India Covid crisis: Scramble for oxygen amid surge in coronavirus cases

This video contains distressing images

As the Covid crisis worsens in India, oxygen supplies are further dwindling, reports ITV News Correspondent Neil Connery

Indian authorities scrambled to supply medical oxygen to hospitals amid the world's worst coronavirus surge - that set a new global daily record of infections for a third day.

Hospitals in the capital, New Delhi, and some of the worst-hit states like Maharashtra reported being critically short of beds and oxygen.

At least 20 Covid-19 patients at the critical care unit of New Delhi’s Jaipur Golden Hospital died overnight as "oxygen pressure was low", the Indian Express newspaper reported.

Police help an elderly woman outside a vaccination centre In Mumbai. Credit: AP

"Our supply was delayed by seven-eight hours on Friday night and the stock we received last night is only 40% of the required supply," the newspaper quoted the hospital’s medical superintendent, Dr DK Baluja, as saying.

A further 13 Covid patients died after a fire in Vijay Vallabh hospital in Virar, near Mumbai as health workers struggled to provide medical care and oxygen.

The 346,786 infections over the past day brought India’s total past 16 million, behind only the United States.

ITV News spoke to Doctor Harjit Singh Bhatti, who said: 'I grieve for my patient who lost their life, but I also have relief for those patients who will get their bed'

The Health Ministry reported another 2,624 deaths in the past 24 hours, pushing India’s COVID-19 fatalities to 189,544.

Families were waiting for days to cremate their loved ones at overburdened crematoriums, with many turning to makeshift facilities for last rites.

The government ramped up its efforts to get medical oxygen to hospitals using special Oxygen Express trains, air force planes and trucks to transport tankers.

Multiple funeral pyres for Covid victims at a ground that has been converted into a crematorium in New Delhi. Credit: AP

But the crisis in the country of nearly 1.4 billion people was deepening, amid criticism of the government’s response and allegations that the scarce supplies of oxygen had been diverted by local officials to hospitals in their areas.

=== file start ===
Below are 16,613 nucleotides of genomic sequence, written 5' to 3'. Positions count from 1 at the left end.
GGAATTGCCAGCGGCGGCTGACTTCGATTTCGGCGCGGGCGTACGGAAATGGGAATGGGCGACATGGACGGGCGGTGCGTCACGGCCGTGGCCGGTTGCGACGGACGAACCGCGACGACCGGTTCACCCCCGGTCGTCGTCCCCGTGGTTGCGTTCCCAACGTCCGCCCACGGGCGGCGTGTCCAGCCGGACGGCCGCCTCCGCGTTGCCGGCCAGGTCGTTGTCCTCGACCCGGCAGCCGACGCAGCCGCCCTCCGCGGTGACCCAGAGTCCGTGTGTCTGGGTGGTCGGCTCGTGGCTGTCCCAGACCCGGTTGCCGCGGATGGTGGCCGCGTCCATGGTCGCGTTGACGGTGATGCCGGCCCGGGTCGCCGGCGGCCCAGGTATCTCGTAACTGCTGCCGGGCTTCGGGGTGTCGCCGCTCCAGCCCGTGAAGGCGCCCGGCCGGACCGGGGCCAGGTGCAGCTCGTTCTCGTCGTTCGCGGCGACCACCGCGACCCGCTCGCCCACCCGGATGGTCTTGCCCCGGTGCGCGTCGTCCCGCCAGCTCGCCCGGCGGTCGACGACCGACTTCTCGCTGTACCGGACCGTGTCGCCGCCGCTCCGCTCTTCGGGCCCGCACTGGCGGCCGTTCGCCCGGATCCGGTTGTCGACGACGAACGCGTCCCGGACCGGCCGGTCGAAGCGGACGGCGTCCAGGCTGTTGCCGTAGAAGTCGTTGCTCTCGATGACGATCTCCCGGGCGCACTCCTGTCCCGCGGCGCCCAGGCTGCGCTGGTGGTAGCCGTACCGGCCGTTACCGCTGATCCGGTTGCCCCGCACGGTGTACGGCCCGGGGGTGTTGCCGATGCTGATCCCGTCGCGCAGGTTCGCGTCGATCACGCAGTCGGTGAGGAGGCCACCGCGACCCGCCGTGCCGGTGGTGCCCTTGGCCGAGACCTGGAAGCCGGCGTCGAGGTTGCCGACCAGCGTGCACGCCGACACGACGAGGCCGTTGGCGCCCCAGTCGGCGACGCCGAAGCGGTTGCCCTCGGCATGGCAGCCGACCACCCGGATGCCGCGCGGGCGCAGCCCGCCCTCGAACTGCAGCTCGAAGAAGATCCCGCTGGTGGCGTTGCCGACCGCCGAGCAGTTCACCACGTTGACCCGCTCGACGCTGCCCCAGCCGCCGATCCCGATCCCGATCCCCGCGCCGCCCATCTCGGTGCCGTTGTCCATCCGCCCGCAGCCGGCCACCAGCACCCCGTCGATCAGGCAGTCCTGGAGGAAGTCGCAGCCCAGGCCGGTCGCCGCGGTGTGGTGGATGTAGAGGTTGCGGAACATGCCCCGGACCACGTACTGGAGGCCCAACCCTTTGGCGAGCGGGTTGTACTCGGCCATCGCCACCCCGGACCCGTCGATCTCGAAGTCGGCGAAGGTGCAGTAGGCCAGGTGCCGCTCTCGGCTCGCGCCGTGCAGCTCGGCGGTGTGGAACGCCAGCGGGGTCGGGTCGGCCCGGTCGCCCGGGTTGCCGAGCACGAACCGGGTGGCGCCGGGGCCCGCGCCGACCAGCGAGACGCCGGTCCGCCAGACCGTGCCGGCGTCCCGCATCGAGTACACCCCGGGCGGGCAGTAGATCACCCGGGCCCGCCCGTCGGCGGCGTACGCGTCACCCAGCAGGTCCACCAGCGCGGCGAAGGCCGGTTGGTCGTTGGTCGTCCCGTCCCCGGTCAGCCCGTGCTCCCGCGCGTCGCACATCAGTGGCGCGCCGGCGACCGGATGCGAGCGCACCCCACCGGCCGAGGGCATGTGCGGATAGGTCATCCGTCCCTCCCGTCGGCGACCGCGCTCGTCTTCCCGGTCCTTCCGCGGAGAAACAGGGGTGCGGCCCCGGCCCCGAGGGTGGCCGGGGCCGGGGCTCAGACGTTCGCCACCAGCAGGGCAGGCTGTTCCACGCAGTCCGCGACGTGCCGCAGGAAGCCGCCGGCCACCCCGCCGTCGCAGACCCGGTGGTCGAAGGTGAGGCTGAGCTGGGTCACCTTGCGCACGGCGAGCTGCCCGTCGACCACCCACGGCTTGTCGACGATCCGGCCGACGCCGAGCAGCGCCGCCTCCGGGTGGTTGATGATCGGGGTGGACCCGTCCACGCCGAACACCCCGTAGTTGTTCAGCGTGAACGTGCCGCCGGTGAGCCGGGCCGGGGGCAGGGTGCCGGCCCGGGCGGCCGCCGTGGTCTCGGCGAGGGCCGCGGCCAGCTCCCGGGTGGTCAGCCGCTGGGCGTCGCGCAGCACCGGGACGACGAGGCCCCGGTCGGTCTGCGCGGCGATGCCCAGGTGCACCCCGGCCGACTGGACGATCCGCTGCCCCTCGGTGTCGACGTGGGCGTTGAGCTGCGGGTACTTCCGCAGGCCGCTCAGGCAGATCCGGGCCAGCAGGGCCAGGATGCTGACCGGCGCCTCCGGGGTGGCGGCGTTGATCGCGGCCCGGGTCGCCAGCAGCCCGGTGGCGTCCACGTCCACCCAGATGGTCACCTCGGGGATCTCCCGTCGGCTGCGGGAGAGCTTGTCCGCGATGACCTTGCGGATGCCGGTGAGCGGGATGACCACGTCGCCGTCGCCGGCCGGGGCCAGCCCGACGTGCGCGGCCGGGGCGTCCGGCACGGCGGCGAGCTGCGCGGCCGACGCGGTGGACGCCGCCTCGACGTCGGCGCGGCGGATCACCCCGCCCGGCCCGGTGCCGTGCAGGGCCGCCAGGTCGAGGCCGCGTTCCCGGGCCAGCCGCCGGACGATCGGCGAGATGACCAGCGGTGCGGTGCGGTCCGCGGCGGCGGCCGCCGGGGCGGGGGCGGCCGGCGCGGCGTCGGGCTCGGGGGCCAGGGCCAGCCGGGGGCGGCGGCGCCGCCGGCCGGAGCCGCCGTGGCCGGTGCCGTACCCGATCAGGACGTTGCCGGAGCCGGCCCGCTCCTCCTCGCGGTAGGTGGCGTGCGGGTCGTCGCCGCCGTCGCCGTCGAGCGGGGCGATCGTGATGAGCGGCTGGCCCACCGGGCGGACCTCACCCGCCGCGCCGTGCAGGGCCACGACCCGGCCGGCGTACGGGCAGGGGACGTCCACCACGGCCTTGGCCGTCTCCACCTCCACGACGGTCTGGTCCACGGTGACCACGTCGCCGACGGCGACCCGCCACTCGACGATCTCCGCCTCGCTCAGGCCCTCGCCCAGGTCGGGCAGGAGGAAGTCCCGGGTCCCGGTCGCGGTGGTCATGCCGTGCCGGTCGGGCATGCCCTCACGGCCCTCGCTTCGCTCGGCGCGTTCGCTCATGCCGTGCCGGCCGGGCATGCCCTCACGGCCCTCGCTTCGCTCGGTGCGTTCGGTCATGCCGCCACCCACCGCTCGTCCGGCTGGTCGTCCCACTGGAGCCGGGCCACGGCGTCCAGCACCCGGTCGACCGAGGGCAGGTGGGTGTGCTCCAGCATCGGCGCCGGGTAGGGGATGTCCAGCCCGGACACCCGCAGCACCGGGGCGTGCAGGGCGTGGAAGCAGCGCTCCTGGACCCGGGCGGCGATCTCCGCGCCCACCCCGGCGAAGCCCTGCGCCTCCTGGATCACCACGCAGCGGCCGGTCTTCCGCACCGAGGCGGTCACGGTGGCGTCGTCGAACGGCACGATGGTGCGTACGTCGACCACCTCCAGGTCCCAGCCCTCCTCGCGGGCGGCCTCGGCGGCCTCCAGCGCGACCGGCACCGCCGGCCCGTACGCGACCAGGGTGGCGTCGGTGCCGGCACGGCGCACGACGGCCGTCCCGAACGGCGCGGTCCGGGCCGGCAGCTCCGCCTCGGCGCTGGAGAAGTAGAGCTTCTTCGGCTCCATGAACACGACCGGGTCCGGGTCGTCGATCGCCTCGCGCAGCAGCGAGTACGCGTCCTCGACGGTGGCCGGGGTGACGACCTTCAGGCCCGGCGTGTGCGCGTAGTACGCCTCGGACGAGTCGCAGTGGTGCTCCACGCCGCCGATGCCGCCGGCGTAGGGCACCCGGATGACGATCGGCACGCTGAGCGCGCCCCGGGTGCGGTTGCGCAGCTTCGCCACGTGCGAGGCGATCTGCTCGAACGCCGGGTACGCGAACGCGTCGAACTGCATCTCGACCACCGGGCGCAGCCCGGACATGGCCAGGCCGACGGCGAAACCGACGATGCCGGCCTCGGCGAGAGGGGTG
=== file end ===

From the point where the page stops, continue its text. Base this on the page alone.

"Every hospital is running out (of oxygen). We are running out," Dr Sudhanshu Bankata, executive director of Batra Hospital, a leading hospital in the capital, told New Delhi Television channel.

The Supreme Court told Prime Minister Narendra Modi’s government last week that it wanted a national plan for the supply of oxygen and essential drugs for the treatment of coronavirus patients.

The court acted as India’s fragile and underfunded health system was tattering, just months after leaders in the world’s second most populous country thought they had weathered the worst of the pandemic.

People wait to receive the coronavirus vaccine outside in Mumbai. Credit: AP

Now, hospitals officials are using social media to plead with authorities to replenish their oxygen supplies.

On Saturday, Dr Bankata’s Batra hospital reported severe shortage of oxygen for its 190 admitted patients.

When the news anchor asked Bankata what happens when a hospital issues an SOS call as his had done, he replied: "Nothing. It’s over. It’s over."

Hours later, the hospital received supplies to run for few hours.

Many Covid patients are dying in hospital car parks, ITV News Senior Correspondent Paul Davies reports

This video contains distressing images

As the oxygen scarcity deepened, local officials in several states disrupted movement of tankers and diverted supplies to their areas.

On Friday, the Press Trust of India news agency reported that a tanker-truck carrying oxygen supplies in Delhi’s neighboring state of Haryana went missing.

Days before, the news agency reported, a minister in Haryana blamed Delhi authorities for looting an oxygen tanker when it was crossing their territory.

Workers load oxygen cylinders at a charging station on the outskirts of Prayagraj. Credit: AP

"Unfortunately, many such incidents have occurred and have dire effect on hospitals in need of oxygen supplies," said Saket Tiku, president of the All India Industrial Gases Manufacturers Association.

Meanwhile, Dr. Anthony Fauci, the Biden administration’s top medical adviser on the pandemic, said the US Centers for Disease Control and Prevention is working with its counterpart agency in India to provide technical support and assistance.

"It is a dire situation that we’re trying to help in any way we can," Fauci said at the White House coronavirus briefing.

"They have a situation there where there are variants that have arisen. We have not yet fully characterised the variants and the relationship between the ability of the vaccines to protect. But we’re assuming, clearly, that they need vaccines."